Medallions of Hope

Growing Older
June 30, 2023
Sister M. Thomas More Ruffing
Sister M. Thomas More Ruffing, OSF
August 10, 2023
Growing Older
June 30, 2023
Sister M. Thomas More Ruffing
Sister M. Thomas More Ruffing, OSF
August 10, 2023

By Sister Keith Marcinak, OSF

My AA Medallions:  Hope-Filled Encounters 

By Sister Keith Marciniak, July 2023

If anyone knows me, they are aware of my extra-long key chain and my round, brass medallions.  At first glance it grabs their curiosity and they ask what are “those things” on your key chain. I explain that these brass medallions are my AA medallions in celebration if my sobriety. Often, people look at the coins and congratulate me and sometimes people just look at the medallions in silence. Usually it serves as a conversation starter for a good sharing. These short meetings have decreased shame and guilt, normalizing the disease of alcoholism and provides a reciprocal inspiration of hope and joy.

People who know what the medallions signify often either say, “Are you a friend of Bill W?” (the AA founder), which leads to friendly conversation. These mini-meetings have occurred in various places.

After retiring from my ministry of counseling alcoholics and drug addicts I returned to the Motherhouse. During a local community meeting, some Sisters came up to me and saw my key chain on the table and the usual questions came up. After my explanation, two of the Sisters told me that they had a family member who was an alcoholic. They both added, “This is the first time I have said anything to anyone because I was ashamed of them.”

They seemed to have left our conversation a little lighter in the soul for sharing their personal story.

Then something remarkable happened. Some of the Sisters I met started to say to me, “My brother is in recovery, ”I think I came from an alcoholic home,” “My mother was an alcoholic,” “My father was an alcoholic and he was unable stay sober.”

My trips around the city include more chance encounters with the recovering person.

While out and about, I have observed people noticing my medallions. Once, in a deli, the girl behind the counter asked how long I had been sober. I told her a day at a time and, for today, that is all that matters. It turns out that she was living at a recovery house.

While at another deli (it seems that I only hang out at delis, which is not true), before exiting the store, the manager came up to me and asked about my sobriety because he saw my keychain. He understood the message and now, when I stop in, we often talk.

At a local meeting, I had my key chain on the table. An influential woman in the community looked at the medallions and told me, “My significant other is in recovery. Both of us have found the program very helpful in our lives.”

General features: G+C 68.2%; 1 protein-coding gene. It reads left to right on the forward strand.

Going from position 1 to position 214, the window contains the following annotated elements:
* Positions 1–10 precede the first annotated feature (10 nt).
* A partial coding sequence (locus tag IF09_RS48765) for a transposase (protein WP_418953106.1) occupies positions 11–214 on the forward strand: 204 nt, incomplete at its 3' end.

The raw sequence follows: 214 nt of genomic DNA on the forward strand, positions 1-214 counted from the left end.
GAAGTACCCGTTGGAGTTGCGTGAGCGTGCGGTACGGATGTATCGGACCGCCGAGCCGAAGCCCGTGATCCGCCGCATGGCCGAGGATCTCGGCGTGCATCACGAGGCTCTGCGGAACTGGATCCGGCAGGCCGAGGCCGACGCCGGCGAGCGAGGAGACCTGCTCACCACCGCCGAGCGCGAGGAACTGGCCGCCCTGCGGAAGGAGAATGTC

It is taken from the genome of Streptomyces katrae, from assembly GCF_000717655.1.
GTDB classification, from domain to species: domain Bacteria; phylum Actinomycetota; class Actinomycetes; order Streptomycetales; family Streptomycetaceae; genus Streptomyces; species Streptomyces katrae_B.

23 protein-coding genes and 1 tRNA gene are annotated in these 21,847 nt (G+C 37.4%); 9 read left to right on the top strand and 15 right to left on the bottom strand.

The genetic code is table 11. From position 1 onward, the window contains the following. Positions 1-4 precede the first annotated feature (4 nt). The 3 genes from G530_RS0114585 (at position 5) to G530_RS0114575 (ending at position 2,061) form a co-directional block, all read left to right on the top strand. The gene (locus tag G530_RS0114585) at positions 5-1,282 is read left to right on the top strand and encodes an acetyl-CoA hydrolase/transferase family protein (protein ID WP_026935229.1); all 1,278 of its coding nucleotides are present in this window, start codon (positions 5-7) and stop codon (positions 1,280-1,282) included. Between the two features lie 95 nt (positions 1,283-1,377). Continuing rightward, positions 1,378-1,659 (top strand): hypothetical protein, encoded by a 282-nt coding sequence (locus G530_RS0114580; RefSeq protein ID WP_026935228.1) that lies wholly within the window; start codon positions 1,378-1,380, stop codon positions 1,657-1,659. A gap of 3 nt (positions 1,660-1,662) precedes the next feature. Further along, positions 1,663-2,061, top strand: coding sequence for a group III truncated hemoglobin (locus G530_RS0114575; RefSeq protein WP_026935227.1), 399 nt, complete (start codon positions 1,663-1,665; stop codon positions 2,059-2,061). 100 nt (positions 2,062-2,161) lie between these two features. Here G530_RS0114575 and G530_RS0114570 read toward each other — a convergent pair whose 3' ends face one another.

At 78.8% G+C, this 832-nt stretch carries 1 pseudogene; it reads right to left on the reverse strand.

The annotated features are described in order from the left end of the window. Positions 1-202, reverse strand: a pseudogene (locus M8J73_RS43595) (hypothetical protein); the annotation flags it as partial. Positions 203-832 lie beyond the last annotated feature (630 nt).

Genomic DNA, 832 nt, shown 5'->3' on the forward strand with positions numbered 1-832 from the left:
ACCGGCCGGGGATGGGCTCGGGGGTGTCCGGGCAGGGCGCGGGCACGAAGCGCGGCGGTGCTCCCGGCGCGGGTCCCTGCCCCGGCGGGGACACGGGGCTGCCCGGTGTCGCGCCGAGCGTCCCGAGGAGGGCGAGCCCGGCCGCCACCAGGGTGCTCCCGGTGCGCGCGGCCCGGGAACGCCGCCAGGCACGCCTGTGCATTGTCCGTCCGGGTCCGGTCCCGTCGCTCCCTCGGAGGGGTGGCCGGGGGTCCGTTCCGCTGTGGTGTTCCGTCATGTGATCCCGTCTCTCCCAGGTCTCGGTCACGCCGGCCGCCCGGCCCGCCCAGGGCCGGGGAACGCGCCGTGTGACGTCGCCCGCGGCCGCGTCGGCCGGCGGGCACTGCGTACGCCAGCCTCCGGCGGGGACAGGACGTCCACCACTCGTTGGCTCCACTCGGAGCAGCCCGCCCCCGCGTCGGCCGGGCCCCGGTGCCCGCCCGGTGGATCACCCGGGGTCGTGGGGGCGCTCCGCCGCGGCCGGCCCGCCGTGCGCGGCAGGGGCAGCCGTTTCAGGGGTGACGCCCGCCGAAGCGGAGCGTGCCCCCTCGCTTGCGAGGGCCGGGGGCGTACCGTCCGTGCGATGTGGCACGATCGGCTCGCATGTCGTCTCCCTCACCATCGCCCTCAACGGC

It seems like there are connections everywhere.  Walking out on the street, a woman was looking at me and staring. She finally came up to me and said, “I never thought about putting my medallion on a keychain. I think I will do that since I have seen yours. Thanks.”

Being open about being a recovering alcoholic has helped to give hope and freedom to others. I believe that God uses our weaknesses to strengthen others.

I trust that God will surprise me with more of these popup meetings. I believe they will occur because every day I have to work the first three steps of AA.  I must admit that my life was unmanageable, admit that there is a Higher Power (God), and turn my will over to my Higher Power (God) on a daily basis. These actions have allowed me to reach 47 years of sobriety and another brass medallion.


Sister Keith Marcinak

Sister Keith Marcinak entered the Sisters of St. Francis in 1971, and after teaching for ten years, she began her ministry in counseling. She retired from the Monroe County Community Mental Health Authority in 2018 after 20 years as a dual diagnosis counselor. She also ministered for many years as a behavioral health counselor in Jackson, MI and as a Chemical Dependency Coordinator at Flower Hospital in Sylvania.

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3 months ago

I was touched by your blog regarding your sobriety. Thank you for your willingness to openly celebrate your years of sobriety!
I, unfortunately, lost my sister to alcoholism nearly 10 years ago. She was in rehab and the hospital many times. She\we tried ‘everything’, but after 50 years of drinking, the beast had a hold of her and she was unable to break free.
I miss her dearly, but and still happy when I hear that you were able to break free through your faith in our Lord.

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